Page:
Somali girls punished for arriving late at school after household chores
Sixteen-year-old Shukri Hashi Abdi’s mornings at home in Guriel, central Somalia, begin at the crack of dawn, making sure that her five brothers and two younger sisters are all fed and the house is clean.
“After I finish cooking pancakes and soup, and preparing tea, I wash the utensils and then clean the compound,” Shukri told Radio Ergo in an interview at her home.
“The earliest I can leave home is 7:30 am,” she said. “That is the time the school gate is closed!”
Shukri’s school is two kilometres away from the house and although she rushes thereafter her domestic chores are done, she invariably arrives late when classes have already begun.
The teacher punishes her for arriving late and she is made to stand at the front of the class.
There are many girls in this part of Somalia, who are unable to balance the burden of required household chores with their education. The schools are largely part of the problem, imposing punishment instead of being understanding.
Shukri, a class eight student, loves her studies and really wants to stay at school. However, it is almost impossible for her to speak about her challenges at school.
“The administration will not forgive me if I say I was doing housework because there are many students who come late and each has some excuse,” Shukri said.
“If one person is excused, all the others try to follow, even those girls who do nothing at home.”
Many schools go as far in their punishment for being late as suspending the students.
Juweriya Khalif, a form one student, was suspended by Omar-bin-Abdiaziz School in February for repeatedly arriving late. She told Radio Ergo that it was because of the chores she had to do at home.
Juweriya’s parents met the school administration and agreed to reduce her workload at home to allow her to get to class on time. Based on that promise, the school has taken her back.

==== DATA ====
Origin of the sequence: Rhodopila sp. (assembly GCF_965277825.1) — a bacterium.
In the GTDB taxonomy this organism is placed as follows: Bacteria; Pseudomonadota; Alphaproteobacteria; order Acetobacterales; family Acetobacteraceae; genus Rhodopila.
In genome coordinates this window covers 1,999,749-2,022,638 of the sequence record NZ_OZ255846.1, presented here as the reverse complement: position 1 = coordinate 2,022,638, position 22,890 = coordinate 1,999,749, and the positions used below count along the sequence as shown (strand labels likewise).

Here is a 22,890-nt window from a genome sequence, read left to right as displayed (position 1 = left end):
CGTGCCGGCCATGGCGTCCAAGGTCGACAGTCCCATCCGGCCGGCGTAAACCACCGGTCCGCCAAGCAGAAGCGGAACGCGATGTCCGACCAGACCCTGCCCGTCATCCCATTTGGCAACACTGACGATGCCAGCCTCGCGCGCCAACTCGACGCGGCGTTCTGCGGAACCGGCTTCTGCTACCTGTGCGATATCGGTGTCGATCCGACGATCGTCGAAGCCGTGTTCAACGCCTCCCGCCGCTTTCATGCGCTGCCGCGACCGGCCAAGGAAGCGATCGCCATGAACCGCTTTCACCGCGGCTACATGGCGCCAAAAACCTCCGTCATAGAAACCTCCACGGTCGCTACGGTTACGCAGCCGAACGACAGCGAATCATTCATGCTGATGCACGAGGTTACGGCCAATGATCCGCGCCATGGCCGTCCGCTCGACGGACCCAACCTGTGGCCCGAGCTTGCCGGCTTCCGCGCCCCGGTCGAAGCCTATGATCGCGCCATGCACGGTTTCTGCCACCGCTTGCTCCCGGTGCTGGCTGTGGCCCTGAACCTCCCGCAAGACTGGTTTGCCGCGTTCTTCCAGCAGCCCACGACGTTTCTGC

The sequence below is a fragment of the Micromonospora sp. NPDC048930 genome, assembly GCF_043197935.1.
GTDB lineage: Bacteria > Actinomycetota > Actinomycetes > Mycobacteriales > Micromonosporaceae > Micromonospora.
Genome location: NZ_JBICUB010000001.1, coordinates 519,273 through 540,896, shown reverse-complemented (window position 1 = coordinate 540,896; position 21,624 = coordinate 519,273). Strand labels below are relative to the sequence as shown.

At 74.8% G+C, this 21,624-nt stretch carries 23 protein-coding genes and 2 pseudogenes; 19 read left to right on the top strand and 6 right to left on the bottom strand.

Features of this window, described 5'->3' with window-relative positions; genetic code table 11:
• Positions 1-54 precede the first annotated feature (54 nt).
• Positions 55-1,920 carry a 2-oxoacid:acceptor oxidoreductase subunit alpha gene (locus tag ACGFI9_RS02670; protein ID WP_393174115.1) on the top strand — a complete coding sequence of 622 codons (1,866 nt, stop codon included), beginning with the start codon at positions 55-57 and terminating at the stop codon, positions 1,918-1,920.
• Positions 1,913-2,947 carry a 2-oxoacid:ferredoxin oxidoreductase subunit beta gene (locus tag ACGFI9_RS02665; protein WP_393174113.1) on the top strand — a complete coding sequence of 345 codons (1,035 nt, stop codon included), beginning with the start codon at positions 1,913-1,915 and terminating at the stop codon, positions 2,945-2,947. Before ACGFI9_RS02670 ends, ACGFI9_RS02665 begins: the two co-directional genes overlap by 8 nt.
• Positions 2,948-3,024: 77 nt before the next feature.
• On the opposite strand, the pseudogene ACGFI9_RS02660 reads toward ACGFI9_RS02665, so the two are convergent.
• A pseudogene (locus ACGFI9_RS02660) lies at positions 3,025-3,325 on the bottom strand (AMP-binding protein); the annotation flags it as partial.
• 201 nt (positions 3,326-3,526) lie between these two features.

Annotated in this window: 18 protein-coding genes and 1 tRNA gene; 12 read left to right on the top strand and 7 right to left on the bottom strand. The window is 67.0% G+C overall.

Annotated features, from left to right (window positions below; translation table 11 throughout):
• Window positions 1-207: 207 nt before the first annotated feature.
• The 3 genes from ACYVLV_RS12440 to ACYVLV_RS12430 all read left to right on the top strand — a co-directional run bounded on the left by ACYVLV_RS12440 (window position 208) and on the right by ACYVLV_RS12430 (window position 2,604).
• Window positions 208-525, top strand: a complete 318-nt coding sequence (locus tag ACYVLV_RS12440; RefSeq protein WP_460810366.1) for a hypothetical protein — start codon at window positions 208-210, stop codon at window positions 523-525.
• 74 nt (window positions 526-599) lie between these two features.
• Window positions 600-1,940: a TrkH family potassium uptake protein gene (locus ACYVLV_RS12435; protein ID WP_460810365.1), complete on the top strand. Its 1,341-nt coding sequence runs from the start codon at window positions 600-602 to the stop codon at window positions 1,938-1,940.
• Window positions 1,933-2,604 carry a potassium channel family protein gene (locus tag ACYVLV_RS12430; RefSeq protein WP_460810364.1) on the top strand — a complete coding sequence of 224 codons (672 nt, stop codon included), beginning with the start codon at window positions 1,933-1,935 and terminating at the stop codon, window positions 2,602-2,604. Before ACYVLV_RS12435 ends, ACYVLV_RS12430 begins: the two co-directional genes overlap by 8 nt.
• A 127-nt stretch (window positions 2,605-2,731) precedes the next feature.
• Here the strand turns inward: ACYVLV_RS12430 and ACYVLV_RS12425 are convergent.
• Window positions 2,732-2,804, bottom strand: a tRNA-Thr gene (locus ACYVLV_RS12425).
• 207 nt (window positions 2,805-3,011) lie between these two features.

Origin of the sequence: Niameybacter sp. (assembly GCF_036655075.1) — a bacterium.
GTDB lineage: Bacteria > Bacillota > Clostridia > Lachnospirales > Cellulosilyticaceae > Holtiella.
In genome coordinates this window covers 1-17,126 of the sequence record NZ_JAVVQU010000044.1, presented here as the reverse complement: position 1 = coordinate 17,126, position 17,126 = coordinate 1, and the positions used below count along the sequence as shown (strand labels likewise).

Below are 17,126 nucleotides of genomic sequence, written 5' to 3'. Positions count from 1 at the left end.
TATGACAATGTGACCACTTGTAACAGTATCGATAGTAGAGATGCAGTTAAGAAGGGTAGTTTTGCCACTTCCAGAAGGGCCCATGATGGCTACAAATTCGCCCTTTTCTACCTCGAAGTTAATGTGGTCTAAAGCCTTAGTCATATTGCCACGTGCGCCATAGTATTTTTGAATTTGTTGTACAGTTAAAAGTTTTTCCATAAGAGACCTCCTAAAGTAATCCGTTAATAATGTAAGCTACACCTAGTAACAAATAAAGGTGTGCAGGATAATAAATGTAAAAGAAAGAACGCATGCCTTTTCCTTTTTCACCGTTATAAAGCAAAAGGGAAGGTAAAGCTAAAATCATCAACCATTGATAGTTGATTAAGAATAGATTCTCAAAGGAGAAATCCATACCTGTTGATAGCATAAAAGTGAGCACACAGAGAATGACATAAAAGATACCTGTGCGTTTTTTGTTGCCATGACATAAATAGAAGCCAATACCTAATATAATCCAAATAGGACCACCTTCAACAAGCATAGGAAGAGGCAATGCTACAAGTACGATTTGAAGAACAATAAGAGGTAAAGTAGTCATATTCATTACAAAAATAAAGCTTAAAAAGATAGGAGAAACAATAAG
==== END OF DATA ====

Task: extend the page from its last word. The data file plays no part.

“It is difficult to manage both [school and housework] but whoever aims to succeed in her education should think of doing the work and getting prepared for the exams,” declared a stoic Juweriya, who knows she is still stuck with domestic duties.
“Girls usually do their school work when in the kitchen. They read books while cooking food,” she added.
The principal of Mustaqbal Primary and Secondary School in Guriel, Omar Ali Hashi, told Radio Ergo that the number of girls dropping out of school was far more than boys. This in his 15-year experience is purely because of the way that girls are treated at home.
“The challenge facing girls is demonstrated for instance during the exam time when boys are allowed to read their books, but girls, whether it is exam time or not, still have to do the housework,” Omar said.
He said that the majority of girls in the area do not go beyond class eight. He called on parents to step up in support of their daughters.
“Parents are supposed to remove any obstacles barring the child from being at school. They should advise and support the children to continue their education,” he urged.
Some parents do not even realise that their daughters will be punished by the school for arriving late until they are sent home on suspension.
Hawo Mohamed Farah, a mother of two girls and three boys, urged parents to give their daughters an equal chance to study.
“I like my daughter to go to school. Whatever should have been done by my daughter, I am ready to do it myself. I am the one who cooks lunch and supper,” she said.
Source: Radio Ergo